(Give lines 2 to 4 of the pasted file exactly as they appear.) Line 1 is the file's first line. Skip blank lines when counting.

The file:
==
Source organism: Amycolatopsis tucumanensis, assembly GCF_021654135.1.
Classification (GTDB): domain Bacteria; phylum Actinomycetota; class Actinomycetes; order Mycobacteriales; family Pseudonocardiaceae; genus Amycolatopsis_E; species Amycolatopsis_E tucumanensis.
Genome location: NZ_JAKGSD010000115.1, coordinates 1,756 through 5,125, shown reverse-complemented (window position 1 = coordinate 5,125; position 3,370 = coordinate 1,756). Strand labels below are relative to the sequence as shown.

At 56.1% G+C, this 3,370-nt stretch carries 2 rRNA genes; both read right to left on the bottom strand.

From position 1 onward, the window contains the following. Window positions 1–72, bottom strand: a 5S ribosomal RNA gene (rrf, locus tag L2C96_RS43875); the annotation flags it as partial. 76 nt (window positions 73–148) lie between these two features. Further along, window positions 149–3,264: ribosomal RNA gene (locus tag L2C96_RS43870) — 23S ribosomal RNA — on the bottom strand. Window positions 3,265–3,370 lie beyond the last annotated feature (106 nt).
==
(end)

Classification (GTDB): domain Bacteria; phylum Actinomycetota; class Actinomycetes; order Mycobacteriales; family Pseudonocardiaceae; genus Amycolatopsis_E; species Amycolatopsis_E tucumanensis.
Genome location: NZ_JAKGSD010000115.1, coordinates 1,756 through 5,125, shown reverse-complemented (window position 1 = coordinate 5,125; position 3,370 = coordinate 1,756). Strand labels below are relative to the sequence as shown.

At 56.1% G+C, this 3,370-nt stretch carries 2 rRNA genes; both read right to left on the bottom strand.